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Revista Brasileira de Parasitologia Veterinária

On-line version ISSN 1984-2961

Rev. Bras. Parasitol. Vet. (Online) vol.19 no.2 Jaboticabal Apr./June 2010 



Antigenic characterization of Trypanosoma evansi using sera from experimentally and naturally infected bovines, equines, dogs, and coatis


Caracterização antigênica do Trypanosoma evansi usando soros de bovinos, equinos, cães e quatis experimentalmente e naturalmente infectados



Lúcia Padilha Cury Thomaz Aquino; Rosangela Zacarias Machado*; Karen Regina Lemos; Luiz Carlos Marques; Marcos Valerio Garcia; Gustavo Puia Borges

Faculdade de Ciências Agrárias e Veterinárias, Universidade Estadual Paulista - UNESP




The present research investigated the presence of T. evansi antibodies in animals from the subregion of Nhecolandia, in the Pantanal Sul-mato-grossense, by means of an enzyme linked immunosorbent assay (ELISA) and indirect immunofluorescence antibody test (IFAT), and the pattern of polypeptide recognition by sera from experimentally and naturally infected hosts using Western blotting. Serum samples were obtained from bovines (n = 102), horses (n = 98), and dogs (n = 55), and from 32 free-ranging coatis (Nasua nasua). None of the bovines were found positive, while sera from 16 dogs (29%) and 23 horses (23.4%) were positive by ELISA. Sera from 8 coatis (25%) were found positive using IFAT. Western blotting revealed major polypeptides of T. evansi with molecular weight ranging from 74 to 38 kDa. The polypeptides of 66, 48-46, and 38 kDa were identified by sera from experimentally infected bovines, donkeys, dogs, and coatis. The 48-46 and 38 kDa bands were mainly recognized in chronic phase of infection. The antigen with apparent molecular weight of 66 kDa, revealed by antibodies from all experimental animals, was also recognized in sera of horses and dogs from the Pantanal. The 48-46 kDa polypeptide was identified by antibodies from all naturally infected animals and must be further evaluated for use in specific diagnosis of T. evansi infection.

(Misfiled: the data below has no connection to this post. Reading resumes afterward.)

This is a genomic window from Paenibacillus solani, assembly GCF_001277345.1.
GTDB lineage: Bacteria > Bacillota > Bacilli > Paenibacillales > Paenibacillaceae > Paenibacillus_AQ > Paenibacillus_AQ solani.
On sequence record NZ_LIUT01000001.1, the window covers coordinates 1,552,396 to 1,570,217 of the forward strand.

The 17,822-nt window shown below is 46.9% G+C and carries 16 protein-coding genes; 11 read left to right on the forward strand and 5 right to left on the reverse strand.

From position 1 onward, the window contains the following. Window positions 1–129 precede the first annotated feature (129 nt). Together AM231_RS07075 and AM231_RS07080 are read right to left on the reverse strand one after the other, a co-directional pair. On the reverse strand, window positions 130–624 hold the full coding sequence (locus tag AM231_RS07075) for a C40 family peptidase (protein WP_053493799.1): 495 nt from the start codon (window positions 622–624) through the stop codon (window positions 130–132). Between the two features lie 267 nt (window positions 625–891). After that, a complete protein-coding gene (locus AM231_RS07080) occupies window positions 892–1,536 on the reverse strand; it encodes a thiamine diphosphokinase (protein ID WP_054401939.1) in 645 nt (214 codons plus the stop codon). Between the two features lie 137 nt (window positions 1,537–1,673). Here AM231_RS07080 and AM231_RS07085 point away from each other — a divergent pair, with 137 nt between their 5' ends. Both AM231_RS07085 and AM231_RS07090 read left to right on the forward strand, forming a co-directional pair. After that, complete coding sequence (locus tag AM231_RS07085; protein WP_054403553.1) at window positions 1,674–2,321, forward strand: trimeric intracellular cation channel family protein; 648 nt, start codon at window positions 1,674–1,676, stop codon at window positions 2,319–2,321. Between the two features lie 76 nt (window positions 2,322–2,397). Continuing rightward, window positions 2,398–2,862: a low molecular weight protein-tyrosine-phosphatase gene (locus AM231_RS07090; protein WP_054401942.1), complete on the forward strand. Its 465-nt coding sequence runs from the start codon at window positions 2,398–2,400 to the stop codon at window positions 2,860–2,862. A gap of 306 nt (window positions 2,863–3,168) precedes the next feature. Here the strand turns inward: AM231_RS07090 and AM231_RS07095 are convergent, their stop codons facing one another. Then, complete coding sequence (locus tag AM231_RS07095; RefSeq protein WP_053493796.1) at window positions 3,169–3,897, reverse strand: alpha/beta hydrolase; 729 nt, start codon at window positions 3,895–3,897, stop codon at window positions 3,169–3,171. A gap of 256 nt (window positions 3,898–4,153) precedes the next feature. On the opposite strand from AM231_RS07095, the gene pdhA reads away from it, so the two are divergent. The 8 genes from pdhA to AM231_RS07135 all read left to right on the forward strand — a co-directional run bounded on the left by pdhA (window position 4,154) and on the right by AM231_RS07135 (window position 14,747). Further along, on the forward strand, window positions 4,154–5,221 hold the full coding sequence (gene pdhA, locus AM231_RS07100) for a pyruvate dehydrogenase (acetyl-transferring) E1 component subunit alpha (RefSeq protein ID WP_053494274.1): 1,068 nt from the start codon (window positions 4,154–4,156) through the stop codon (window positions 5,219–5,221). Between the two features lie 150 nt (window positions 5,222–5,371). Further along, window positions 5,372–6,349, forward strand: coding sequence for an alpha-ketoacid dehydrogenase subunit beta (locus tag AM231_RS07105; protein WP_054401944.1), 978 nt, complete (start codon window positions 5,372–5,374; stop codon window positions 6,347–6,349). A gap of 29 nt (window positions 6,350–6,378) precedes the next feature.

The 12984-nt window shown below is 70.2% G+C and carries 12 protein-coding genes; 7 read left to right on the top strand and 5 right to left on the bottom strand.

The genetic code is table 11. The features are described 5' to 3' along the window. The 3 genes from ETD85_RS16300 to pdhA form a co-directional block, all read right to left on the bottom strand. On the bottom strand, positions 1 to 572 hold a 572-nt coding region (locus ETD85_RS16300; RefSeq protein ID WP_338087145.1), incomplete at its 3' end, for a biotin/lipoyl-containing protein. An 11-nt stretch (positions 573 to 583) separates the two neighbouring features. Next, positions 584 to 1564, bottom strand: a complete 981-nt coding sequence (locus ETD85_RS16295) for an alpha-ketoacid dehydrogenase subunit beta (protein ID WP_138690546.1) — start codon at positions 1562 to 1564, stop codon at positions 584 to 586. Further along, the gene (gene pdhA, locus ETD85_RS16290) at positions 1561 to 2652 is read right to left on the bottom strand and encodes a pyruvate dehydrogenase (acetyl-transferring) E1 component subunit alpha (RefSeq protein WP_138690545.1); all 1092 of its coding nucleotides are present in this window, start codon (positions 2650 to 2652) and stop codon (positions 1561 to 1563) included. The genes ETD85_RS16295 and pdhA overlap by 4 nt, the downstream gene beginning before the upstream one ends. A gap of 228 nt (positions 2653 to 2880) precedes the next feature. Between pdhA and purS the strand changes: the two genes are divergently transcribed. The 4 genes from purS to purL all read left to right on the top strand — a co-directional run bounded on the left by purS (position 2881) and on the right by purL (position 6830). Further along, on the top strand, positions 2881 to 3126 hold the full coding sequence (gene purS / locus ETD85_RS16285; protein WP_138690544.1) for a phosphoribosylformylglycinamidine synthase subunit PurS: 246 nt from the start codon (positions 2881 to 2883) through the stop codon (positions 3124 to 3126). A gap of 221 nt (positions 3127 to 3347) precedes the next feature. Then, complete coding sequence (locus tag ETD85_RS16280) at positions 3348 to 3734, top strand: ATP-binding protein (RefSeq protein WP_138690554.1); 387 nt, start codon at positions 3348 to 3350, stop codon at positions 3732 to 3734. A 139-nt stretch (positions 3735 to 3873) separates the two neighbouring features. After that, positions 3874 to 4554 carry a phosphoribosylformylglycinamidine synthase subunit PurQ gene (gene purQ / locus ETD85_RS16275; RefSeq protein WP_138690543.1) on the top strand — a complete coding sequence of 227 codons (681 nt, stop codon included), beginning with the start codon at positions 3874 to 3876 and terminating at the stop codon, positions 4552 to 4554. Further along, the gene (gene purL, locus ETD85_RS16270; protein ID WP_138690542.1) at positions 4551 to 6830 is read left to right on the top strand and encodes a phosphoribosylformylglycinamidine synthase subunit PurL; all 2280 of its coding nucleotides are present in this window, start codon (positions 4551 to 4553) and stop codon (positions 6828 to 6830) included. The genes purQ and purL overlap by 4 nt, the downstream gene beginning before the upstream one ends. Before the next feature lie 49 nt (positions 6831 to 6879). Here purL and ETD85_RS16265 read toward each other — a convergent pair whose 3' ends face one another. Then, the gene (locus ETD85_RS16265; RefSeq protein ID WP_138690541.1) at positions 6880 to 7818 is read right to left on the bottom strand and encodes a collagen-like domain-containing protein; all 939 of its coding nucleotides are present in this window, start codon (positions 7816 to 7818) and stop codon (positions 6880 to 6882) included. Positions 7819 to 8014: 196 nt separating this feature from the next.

Keywords: Trypanosoma evansi, ELISA-test, IFAT, Pantanal mato-grossense, antigenic characterization.